By Amjad Ali
Islamabad, Mar 2 (EFE).- Pakistan is building a modern township along the banks of the world’s most polluted Ravi river to solve problems caused by overpopulation and expansion of eastern Lahore city.
The government claims the “largest riverfront modern city” near Lahore will help ease the problems of overpopulation, pollution, traffic congestion, water scarcity, and urban flooding.
However, environmental experts warn that the project for the second planned city after Islamabad would aggravate the river pollution.
A study on pharmaceutical pollution of the world rivers by the University of York in England has found Ravi the most polluted.
The researchers found paracetamol, nicotine, caffeine, epilepsy, and diabetes drug particles in the river water.
Global environmental think tank IQAir said, in November last year, that Lahore, home to more than 11 million people, was the most polluted city in the world.
In January, the Lahore High Court declared the acquisition of agricultural land for the new city project as unconstitutional and in violation of fundamental rights.
Consequently, Prime Minister Imran Khan threw his weight behind the project that would ease the burden on Lahore and save the river.
“If Lahore continues to expand, then the water table will continue to recede,” Khan had said after visiting the site. “River Ravi is shrinking and will soon become a sewerage drain.”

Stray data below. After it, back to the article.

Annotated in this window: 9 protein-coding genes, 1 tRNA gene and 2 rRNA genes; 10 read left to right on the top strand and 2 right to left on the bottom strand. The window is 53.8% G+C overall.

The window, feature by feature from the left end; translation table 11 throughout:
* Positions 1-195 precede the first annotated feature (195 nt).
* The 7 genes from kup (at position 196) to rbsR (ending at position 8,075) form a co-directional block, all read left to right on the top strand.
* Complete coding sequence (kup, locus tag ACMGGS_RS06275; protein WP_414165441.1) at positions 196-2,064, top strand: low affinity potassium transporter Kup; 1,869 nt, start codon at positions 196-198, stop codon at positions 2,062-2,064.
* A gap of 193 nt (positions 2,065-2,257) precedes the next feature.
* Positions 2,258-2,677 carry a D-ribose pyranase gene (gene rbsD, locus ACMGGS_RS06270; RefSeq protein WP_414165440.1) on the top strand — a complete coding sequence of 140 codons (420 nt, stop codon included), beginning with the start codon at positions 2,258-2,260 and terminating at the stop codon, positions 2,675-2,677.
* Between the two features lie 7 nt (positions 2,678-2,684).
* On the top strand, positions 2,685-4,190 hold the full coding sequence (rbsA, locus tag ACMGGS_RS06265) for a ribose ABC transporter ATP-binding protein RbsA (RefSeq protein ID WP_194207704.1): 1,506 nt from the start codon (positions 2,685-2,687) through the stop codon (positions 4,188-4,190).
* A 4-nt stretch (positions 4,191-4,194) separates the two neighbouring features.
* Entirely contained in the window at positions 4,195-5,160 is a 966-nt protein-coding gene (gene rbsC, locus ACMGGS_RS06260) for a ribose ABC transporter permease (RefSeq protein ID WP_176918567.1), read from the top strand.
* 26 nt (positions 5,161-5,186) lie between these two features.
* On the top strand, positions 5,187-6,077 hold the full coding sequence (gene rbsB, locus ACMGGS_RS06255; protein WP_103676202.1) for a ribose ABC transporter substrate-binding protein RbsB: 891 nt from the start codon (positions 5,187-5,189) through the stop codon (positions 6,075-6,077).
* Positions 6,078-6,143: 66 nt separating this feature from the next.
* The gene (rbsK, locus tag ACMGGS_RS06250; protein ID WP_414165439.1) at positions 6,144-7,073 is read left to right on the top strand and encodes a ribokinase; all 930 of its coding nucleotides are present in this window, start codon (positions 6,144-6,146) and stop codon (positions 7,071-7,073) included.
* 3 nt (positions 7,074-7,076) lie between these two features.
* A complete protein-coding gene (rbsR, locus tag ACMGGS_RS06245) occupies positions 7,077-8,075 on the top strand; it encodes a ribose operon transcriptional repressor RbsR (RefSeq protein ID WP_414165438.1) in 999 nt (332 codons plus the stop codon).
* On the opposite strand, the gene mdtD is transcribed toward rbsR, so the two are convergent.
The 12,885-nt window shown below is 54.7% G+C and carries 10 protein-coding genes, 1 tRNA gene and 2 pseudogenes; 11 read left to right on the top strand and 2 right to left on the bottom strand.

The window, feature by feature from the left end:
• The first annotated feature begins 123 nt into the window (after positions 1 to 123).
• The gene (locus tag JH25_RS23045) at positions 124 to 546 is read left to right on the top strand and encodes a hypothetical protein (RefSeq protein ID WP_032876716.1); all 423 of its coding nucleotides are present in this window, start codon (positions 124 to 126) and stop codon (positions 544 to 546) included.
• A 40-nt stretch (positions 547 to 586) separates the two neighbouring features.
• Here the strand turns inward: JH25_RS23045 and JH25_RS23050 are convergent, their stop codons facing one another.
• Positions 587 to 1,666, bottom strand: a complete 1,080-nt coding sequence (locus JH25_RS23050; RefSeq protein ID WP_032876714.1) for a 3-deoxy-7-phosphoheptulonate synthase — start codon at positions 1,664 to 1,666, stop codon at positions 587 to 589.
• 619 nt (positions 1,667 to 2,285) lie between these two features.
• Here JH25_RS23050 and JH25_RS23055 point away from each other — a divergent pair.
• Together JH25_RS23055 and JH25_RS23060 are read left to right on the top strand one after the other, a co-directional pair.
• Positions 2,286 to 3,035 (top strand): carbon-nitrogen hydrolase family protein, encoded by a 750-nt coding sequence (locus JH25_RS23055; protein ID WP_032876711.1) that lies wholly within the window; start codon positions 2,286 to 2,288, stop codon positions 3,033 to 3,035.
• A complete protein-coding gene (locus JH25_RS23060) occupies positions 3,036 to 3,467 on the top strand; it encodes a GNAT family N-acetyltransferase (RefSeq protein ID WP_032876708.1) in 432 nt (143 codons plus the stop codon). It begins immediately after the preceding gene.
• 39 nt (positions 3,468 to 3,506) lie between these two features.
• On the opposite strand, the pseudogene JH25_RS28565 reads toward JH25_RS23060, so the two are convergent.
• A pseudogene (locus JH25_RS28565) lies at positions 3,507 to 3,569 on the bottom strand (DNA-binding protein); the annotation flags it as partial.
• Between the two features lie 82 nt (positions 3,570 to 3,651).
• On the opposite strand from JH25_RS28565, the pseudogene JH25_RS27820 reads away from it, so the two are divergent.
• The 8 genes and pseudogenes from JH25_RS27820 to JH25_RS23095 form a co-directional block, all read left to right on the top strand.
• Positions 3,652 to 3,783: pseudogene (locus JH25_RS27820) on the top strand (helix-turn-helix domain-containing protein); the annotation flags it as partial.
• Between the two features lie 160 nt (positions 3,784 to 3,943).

The government has said the 46-km long waterfront city would be modeled on some of the world’s top tier cities such as London and Dubai, and also bring economic benefit to some 40 affiliated industries and create jobs.
“This is a project of $20 billion which will create job opportunities and will also attract foreign investment. $1.5 billion foreign investment has already come in,” Khan said.
Soon after, the Supreme Court suspended the Lahore High Court order and permitted the government to resume work on the project, inaugurated by Khan in August 2020.
The Ravi river flows from the Himalayas in northwestern India into eastern Pakistan before merging into the Chenab river and then the Indus, which empties into the Arabian Sea in the south.
The Asian Development Bank (ADB) says around 50 million people live in the Ravi Basin.
Its previously rich biodiversity accounted for at least 31 fish species and other wildlife, offering livelihoods for the rural poor in the region.
Since the 1990s, Ravi has posed severe health, environmental, food, and water safety risks, adversely affecting the economy.
In 2009, the Environmental Protection Department of the provincial Punjab government classified the river as “biologically dead.”
By 2015, more than 50 percent of all reported diseases in Punjab province were waterborne, and Ravi posed “a serious threat to the health” of the basin residents, the ADB study revealed.
Experts say that another city on the river banks will only worsen the problem.